We remember a legend of the street machine scene

Photographers: Cristian Brunelli

LES McVeigh, one of the co-founders of Rare Spares, passed away on 3 June. Les, along with Dave Rayner and David Ryan took a business selling old Holden parts and turned it into a multi-million dollar manufacturing enterprise that now sells parts back to Australian car companies. Rare Spares was an important player at the birth of the street machine movement, supporting both Street Machine and the Summernats from the beginning. Les himself was an important figure in the early Holden scene, including his work to found the Australian Early Holden Federation. We interviewed Les about his life’s work in the February 2009 issue of SM shortly after he retired from the business full time:

When did you realise you were a car nut and how did you go about getting mobile?
I bought my first car at 13. It was a Standard Ten, it cost two quid and that would have been in 1963. It had one day’s rego on it and I drove it home and then took the day off school and drove it around the streets of Reservoir. After that it became a paddock basher. I can’t remember what happened to it — it probably got wrecked or was sold for parts.

Is that where it all started?
Possibly. I had a lot of paddock bombs in my day and when they broke down I used to wreck them and sell the parts.

When you became legal, did you lust after a particular car?
I wanted a Holden. I got my licence on my 18th birthday and there was an FX for sale for $60 in Dandenong, so I bought that. It went 50 metres and the engine blew up. I knew it had a crook motor but I thought it might go further than that. I got it home, put another motor in it and I’ve been a Holden man every since.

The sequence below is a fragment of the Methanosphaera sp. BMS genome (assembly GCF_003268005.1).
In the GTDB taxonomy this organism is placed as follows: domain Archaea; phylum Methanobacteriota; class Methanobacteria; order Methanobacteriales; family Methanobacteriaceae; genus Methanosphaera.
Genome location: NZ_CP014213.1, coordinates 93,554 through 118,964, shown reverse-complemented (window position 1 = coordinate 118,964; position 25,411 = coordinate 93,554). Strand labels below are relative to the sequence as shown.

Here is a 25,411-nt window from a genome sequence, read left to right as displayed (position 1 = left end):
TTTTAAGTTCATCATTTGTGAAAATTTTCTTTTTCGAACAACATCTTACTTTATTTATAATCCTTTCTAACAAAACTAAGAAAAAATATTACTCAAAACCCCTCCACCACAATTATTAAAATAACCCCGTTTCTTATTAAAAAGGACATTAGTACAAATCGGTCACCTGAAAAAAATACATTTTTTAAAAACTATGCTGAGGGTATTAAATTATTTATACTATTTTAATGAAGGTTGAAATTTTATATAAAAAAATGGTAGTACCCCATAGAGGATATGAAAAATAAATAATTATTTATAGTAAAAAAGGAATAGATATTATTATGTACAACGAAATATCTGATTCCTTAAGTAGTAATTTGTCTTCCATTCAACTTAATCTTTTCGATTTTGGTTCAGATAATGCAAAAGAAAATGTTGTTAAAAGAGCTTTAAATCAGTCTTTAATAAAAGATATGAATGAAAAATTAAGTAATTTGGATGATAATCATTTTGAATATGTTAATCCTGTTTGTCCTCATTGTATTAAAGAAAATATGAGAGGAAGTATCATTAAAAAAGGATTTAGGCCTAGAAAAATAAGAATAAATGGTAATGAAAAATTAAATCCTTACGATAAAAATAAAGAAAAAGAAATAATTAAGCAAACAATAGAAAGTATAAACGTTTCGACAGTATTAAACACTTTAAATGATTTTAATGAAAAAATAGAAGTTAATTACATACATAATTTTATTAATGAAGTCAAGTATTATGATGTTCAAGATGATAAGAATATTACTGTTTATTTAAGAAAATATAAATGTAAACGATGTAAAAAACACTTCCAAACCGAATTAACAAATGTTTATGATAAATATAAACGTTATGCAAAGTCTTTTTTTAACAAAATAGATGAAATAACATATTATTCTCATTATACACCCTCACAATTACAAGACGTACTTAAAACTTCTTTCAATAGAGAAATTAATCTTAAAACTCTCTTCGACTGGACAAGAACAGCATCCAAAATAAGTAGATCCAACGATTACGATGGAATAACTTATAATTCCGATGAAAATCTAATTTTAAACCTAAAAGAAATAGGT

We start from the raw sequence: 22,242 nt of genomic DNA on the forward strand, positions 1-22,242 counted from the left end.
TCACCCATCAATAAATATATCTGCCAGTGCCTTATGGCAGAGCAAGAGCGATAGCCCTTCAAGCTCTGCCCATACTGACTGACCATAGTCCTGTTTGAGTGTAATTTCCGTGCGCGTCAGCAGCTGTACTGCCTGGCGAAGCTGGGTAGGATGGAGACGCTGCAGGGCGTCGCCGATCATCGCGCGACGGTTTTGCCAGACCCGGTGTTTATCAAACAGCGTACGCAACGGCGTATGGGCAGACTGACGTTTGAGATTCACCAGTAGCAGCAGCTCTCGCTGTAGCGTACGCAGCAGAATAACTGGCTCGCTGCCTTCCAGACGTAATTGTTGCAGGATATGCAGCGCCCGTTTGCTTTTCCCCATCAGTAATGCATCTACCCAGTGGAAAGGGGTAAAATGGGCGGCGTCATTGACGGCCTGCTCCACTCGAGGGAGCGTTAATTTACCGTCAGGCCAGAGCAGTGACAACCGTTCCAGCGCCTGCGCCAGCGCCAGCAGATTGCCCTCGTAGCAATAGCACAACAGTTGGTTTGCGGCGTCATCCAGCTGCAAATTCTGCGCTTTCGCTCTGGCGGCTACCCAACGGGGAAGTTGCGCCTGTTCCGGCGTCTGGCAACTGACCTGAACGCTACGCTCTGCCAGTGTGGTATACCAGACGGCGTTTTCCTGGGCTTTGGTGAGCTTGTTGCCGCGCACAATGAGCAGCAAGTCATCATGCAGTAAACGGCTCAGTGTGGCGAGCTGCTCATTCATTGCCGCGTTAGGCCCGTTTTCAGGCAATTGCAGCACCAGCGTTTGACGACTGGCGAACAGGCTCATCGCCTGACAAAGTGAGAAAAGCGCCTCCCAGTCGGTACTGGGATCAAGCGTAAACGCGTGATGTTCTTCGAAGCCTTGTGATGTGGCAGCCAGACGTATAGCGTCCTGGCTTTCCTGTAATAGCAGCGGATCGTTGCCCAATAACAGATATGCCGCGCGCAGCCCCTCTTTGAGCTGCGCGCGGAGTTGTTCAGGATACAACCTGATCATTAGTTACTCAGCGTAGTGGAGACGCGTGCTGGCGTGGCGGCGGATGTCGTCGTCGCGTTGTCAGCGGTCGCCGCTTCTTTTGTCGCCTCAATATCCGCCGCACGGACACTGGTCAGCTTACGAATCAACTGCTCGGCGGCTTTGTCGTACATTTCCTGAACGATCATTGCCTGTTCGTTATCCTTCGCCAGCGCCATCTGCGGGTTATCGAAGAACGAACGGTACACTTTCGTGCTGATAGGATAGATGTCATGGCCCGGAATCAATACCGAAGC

Les mcveigh drivingDid you race?
I got my CAMS licence but never actually had the money to get a race car. I used to drag my cars. I had a turbocharged FJ, which I’ve still got; it was pretty trick but it’s in pieces at the moment. Actually it’s been in bits since 1979! I just haven’t had the time to put it back together. I wasn’t a big drag racer. On the Saturday I would change front and back wheels on my street car then flat tow it out to the drags at Calder on Sunday. Unfortunately, in my class — F Stock — there was a BMW that killed everybody.

I just liked cars, working on them and building them up. I was more into show ’n’ shine and I started the Early Model Holden Club of Victoria. That led to running the first Early Holden Nationals in 1977, and I formed the Australian Early Holden Federation to look after the rules. I think my FJ took Grand Champion in the first and second year of the Nationals.

So how did Rare Spares come about?
I had an FJ and an FX at the time, around 1973-’74, and I would go around buying parts. I’d go to a Holden dealer and buy new parts for restoring my cars and it got to the stage where I started selling parts to the car club. It was always better to buy new parts than secondhand ones. I don’t know if people didn’t realise that they were still available or that the Holden dealers were just too lazy to promote them, so I thought it might a good idea. John Rayner was doing a similar thing and we joined up in 1975. Initially we specialised in Holden parts. I was in Greensborough and John was in Kew and he had a big basement so we moved the parts into it. We were just trying to make a few dollars to restore our cars. I was still working as a telephone technician for the PMG [forerunner of Telstra] and had just got married. We started to get serious when we moved into a 1000sq ft factory in Reservoir. Then David Ryan put in; he was going to do mechanical repairs and we got another 1000sq ft factory.

Were parts for older cars harder to find by the late 70s?
They weren’t hard to get if you looked for them and knew where to go. Once I went on a buying trip to Adelaide in a Thames van and sent back a train carriage-load of parts, a semi-trailer load, plus a load in the Thames van, so there was plenty around. Computers weren’t popular then and stock control was done on a card system, so dealers didn’t know if a product sold or didn’t.

Blue heatherWhat were the best-selling spare parts in the mid-to-late 70s?
That’s a good question. Parts for the FX/FJ series were really strong, because that’s mostly what we had, then FC and FB. It seemed that anything we found became a good seller; we found hundreds of boot hinges and all of a sudden they were good sellers.

The business was growing, Rare Spares was getting a reputation, I guess you had to eventually start looking at Ford parts?